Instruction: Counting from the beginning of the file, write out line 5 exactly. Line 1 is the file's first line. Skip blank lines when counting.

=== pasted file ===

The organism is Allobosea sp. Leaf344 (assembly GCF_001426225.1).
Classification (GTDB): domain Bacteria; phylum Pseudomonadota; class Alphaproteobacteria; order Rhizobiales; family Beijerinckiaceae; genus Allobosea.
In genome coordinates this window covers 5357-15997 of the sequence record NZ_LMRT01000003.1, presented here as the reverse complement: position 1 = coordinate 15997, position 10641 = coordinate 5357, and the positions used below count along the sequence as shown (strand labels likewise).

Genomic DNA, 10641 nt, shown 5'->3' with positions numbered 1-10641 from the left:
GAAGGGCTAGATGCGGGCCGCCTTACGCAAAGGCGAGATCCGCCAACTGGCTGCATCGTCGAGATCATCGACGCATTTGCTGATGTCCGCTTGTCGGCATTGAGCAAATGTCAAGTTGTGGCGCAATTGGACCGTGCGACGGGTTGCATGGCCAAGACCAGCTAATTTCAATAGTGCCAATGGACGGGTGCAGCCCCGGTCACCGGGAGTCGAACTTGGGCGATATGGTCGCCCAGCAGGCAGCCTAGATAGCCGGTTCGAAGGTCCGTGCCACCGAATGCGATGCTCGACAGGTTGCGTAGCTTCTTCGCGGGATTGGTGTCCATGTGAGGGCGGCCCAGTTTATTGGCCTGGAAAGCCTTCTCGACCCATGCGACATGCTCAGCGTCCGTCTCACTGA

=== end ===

GAAGGGCTAGATGCGGGCCGCCTTACGCAAAGGCGAGATCCGCCAACTGGCTGCATCGTCGAGATCATCGACGCATTTGCTGATGTCCGCTTGTCGGCATTGAGCAAATGTCAAGTTGTGGCGCAATTGGACCGTGCGACGGGTTGCATGGCCAAGACCAGCTAATTTCAATAGTGCCAATGGACGGGTGCAGCCCCGGTCACCGGGAGTCGAACTTGGGCGATATGGTCGCCCAGCAGGCAGCCTAGATAGCCGGTTCGAAGGTCCGTGCCACCGAATGCGATGCTCGACAGGTTGCGTAGCTTCTTCGCGGGATTGGTGTCCATGTGAGGGCGGCCCAGTTTATTGGCCTGGAAAGCCTTCTCGACCCATGCGACATGCTCAGCGTCCGTCTCACTGA